Mar 6 2011: Dear Superman: If you keep rescuing Lois Lane, she's going to keep getting into trouble. [view in context] 2998
Mar 6 2011: If someone knows you will rescue them, they will be less inclined to protect themselves. They could even become addicted to rescue! 2999
Mar 6 2011: The gratitude of those rescued becomes less with each rescue, until it is seen as an entitlement. 3000
Mar 6 2011: The challenge of superheroism is to help others without enabling dependence or dysfunction. 3001
Mar 6 2011: We all have superpowers—the ability to help those in need. And we all face the same dilemma as superheros: who to help and when to let go. 3002
Mar 6 2011: Every rescue creates a liability: the risk that you end up making things worse rather than better. You are then responsible for the results. 3003
Mar 6 2011: The pain of a superhero is that even with his superpowers he must refuse most calls for help, because there are too many. 3004
Mar 6 2011: Ultimately, each person must save themselves. 3005
Mar 6 2011: Some secrecy is essential for superheroes. You must closely hold your powers and intentions or everyone will demand rescue. Hence the mask. 3006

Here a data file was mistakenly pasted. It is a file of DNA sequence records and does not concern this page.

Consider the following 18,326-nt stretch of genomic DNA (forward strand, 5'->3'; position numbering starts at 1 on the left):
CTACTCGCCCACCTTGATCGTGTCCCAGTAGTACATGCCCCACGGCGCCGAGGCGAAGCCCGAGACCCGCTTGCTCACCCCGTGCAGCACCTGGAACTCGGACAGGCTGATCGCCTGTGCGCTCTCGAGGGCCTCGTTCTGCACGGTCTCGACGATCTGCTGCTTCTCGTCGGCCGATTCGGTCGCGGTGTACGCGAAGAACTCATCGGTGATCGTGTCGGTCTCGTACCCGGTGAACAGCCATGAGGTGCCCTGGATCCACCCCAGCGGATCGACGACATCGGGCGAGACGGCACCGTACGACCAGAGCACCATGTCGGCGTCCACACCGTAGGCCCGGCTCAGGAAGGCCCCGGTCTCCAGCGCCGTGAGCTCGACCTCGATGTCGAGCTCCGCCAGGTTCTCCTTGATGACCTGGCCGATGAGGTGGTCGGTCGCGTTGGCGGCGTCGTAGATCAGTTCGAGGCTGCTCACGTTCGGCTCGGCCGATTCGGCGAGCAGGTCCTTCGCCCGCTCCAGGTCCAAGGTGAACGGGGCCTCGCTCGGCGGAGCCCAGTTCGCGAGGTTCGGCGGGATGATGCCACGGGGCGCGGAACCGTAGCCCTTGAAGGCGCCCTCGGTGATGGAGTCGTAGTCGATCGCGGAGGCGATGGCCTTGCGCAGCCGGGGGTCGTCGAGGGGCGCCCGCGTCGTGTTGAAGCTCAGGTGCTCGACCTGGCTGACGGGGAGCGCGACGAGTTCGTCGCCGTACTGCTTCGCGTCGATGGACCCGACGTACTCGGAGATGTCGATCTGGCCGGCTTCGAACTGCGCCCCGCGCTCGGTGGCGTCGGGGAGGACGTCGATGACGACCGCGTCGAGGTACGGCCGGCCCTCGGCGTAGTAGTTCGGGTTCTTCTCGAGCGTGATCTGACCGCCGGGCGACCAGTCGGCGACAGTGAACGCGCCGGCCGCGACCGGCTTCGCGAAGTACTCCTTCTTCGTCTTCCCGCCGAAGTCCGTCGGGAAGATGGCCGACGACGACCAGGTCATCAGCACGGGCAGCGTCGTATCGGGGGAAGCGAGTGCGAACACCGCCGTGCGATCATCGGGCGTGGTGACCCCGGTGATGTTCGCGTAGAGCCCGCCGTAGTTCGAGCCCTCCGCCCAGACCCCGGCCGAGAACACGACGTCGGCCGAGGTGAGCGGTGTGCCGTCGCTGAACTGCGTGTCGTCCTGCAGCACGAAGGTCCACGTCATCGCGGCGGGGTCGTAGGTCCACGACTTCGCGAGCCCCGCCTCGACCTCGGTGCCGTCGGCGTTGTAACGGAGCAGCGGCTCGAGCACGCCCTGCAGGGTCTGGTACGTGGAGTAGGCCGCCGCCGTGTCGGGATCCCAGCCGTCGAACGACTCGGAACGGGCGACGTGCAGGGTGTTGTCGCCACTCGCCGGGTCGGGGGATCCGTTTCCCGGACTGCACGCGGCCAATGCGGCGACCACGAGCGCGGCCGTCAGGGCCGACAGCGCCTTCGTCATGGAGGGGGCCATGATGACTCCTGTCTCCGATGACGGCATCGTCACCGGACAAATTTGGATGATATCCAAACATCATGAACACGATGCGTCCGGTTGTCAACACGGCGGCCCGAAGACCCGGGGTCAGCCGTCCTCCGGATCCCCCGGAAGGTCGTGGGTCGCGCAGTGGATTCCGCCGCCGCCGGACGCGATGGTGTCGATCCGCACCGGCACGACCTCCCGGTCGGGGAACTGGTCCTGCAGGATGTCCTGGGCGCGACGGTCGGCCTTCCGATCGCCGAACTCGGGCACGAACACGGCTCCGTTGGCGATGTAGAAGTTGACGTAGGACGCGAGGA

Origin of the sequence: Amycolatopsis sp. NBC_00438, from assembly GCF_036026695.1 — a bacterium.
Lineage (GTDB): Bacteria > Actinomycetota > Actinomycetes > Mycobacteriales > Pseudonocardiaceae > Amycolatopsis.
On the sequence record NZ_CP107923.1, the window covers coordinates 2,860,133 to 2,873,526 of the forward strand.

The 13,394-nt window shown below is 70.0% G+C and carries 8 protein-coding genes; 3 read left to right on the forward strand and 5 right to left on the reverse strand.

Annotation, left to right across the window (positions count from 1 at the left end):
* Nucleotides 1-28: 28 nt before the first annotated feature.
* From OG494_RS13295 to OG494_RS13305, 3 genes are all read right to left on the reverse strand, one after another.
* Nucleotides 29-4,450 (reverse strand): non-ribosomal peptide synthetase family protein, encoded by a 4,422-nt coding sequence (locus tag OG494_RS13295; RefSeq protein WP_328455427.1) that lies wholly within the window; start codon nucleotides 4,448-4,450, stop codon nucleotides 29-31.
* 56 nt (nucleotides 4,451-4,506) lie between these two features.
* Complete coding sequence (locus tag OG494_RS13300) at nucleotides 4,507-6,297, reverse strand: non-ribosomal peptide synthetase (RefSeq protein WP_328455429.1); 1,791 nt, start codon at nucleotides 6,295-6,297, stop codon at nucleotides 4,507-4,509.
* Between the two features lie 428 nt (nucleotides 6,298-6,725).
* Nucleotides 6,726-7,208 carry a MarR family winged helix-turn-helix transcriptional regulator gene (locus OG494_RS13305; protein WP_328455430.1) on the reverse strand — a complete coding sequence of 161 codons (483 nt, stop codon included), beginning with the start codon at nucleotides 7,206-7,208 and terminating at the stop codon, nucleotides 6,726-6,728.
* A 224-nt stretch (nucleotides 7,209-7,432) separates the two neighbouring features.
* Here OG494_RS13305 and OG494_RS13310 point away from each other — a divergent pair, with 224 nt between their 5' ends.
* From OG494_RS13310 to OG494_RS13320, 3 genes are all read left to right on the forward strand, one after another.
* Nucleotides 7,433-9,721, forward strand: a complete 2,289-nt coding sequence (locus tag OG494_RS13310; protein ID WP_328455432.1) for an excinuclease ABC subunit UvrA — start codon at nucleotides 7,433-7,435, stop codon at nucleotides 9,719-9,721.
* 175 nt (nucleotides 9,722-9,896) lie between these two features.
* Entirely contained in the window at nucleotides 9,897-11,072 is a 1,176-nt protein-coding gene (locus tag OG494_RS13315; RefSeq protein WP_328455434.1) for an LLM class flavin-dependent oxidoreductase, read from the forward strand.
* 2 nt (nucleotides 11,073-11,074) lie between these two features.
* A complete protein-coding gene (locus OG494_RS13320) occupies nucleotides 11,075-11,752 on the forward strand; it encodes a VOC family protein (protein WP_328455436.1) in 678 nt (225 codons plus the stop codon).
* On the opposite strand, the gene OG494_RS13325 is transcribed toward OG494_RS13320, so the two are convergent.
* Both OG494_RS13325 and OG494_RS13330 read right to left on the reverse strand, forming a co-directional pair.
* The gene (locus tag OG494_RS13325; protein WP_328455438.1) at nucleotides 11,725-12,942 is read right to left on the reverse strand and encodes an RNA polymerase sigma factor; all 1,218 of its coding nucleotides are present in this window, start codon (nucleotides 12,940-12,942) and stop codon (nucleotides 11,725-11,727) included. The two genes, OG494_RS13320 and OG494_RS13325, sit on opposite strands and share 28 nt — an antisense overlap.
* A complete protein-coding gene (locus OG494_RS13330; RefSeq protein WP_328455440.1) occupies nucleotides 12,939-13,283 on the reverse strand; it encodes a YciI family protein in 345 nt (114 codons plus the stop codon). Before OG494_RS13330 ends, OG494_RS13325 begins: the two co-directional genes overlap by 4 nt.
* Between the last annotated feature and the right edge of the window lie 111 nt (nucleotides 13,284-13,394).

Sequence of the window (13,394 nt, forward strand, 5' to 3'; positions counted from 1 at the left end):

Mar 6 2011: Low-level rescues should be replaced whenever possible with higher level systemic changes encouraging self-sufficiency. 3007
Mar 6 2011: Rescues must be limited in scope, with no implied promise of future rescue. Ideally, the victim should pay for his own rescue in some way. 3008
Mar 6 2011: In a world of infinite need, the decision to help some people must be balanced by a firm and conscious refusal to help others. 3009
Mar 6 2011: Sooner or later, Lois Lane will have to suffer the consequences of her own actions. 3010
Mar 6 2011: #### End. This has been a one-hour essay from the Bad Dalai Lama: "Advice for Superheroes" [view in context]
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